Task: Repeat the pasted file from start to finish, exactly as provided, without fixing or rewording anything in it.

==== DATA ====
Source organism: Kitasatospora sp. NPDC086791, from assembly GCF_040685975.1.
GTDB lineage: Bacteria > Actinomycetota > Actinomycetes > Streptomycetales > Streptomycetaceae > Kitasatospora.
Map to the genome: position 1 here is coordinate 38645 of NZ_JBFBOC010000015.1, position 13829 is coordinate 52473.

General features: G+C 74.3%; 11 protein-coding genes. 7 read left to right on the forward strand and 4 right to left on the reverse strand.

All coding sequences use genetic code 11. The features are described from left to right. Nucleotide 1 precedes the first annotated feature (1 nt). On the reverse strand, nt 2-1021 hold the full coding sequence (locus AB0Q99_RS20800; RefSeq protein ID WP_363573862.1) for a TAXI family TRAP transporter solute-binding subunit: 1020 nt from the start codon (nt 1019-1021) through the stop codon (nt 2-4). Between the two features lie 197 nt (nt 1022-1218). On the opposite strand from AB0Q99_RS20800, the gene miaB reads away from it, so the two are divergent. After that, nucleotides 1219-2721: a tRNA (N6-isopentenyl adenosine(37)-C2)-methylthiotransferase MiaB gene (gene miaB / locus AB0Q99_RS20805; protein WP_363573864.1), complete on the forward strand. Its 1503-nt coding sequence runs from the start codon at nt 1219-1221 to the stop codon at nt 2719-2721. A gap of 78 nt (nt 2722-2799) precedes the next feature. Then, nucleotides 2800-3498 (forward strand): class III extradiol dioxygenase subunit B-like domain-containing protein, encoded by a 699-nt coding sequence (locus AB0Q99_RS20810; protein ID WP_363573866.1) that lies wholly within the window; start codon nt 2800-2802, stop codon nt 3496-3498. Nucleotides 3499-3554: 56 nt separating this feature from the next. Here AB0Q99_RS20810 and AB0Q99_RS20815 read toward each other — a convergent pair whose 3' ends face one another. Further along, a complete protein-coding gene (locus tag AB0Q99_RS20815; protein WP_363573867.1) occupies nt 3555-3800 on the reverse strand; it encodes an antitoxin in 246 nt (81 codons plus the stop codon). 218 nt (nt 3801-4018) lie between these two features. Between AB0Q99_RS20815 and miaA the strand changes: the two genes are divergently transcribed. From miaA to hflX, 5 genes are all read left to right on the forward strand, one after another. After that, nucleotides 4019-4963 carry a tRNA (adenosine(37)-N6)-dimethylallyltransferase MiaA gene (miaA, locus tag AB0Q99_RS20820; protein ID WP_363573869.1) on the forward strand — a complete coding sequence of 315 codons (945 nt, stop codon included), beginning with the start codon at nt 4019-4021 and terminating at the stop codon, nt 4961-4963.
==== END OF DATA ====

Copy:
Source organism: Kitasatospora sp. NPDC086791, from assembly GCF_040685975.1.
GTDB lineage: Bacteria > Actinomycetota > Actinomycetes > Streptomycetales > Streptomycetaceae > Kitasatospora.
Map to the genome: position 1 here is coordinate 38645 of NZ_JBFBOC010000015.1, position 13829 is coordinate 52473.

General features: G+C 74.3%; 11 protein-coding genes. 7 read left to right on the forward strand and 4 right to left on the reverse strand.

All coding sequences use genetic code 11. The features are described from left to right. Nucleotide 1 precedes the first annotated feature (1 nt). On the reverse strand, nt 2-1021 hold the full coding sequence (locus AB0Q99_RS20800; RefSeq protein ID WP_363573862.1) for a TAXI family TRAP transporter solute-binding subunit: 1020 nt from the start codon (nt 1019-1021) through the stop codon (nt 2-4). Between the two features lie 197 nt (nt 1022-1218). On the opposite strand from AB0Q99_RS20800, the gene miaB reads away from it, so the two are divergent. After that, nucleotides 1219-2721: a tRNA (N6-isopentenyl adenosine(37)-C2)-methylthiotransferase MiaB gene (gene miaB / locus AB0Q99_RS20805; protein WP_363573864.1), complete on the forward strand. Its 1503-nt coding sequence runs from the start codon at nt 1219-1221 to the stop codon at nt 2719-2721. A gap of 78 nt (nt 2722-2799) precedes the next feature. Then, nucleotides 2800-3498 (forward strand): class III extradiol dioxygenase subunit B-like domain-containing protein, encoded by a 699-nt coding sequence (locus AB0Q99_RS20810; protein ID WP_363573866.1) that lies wholly within the window; start codon nt 2800-2802, stop codon nt 3496-3498. Nucleotides 3499-3554: 56 nt separating this feature from the next. Here AB0Q99_RS20810 and AB0Q99_RS20815 read toward each other — a convergent pair whose 3' ends face one another. Further along, a complete protein-coding gene (locus tag AB0Q99_RS20815; protein WP_363573867.1) occupies nt 3555-3800 on the reverse strand; it encodes an antitoxin in 246 nt (81 codons plus the stop codon). 218 nt (nt 3801-4018) lie between these two features. Between AB0Q99_RS20815 and miaA the strand changes: the two genes are divergently transcribed. From miaA to hflX, 5 genes are all read left to right on the forward strand, one after another. After that, nucleotides 4019-4963 carry a tRNA (adenosine(37)-N6)-dimethylallyltransferase MiaA gene (miaA, locus tag AB0Q99_RS20820; protein ID WP_363573869.1) on the forward strand — a complete coding sequence of 315 codons (945 nt, stop codon included), beginning with the start codon at nt 4019-4021 and terminating at the stop codon, nt 4961-4963.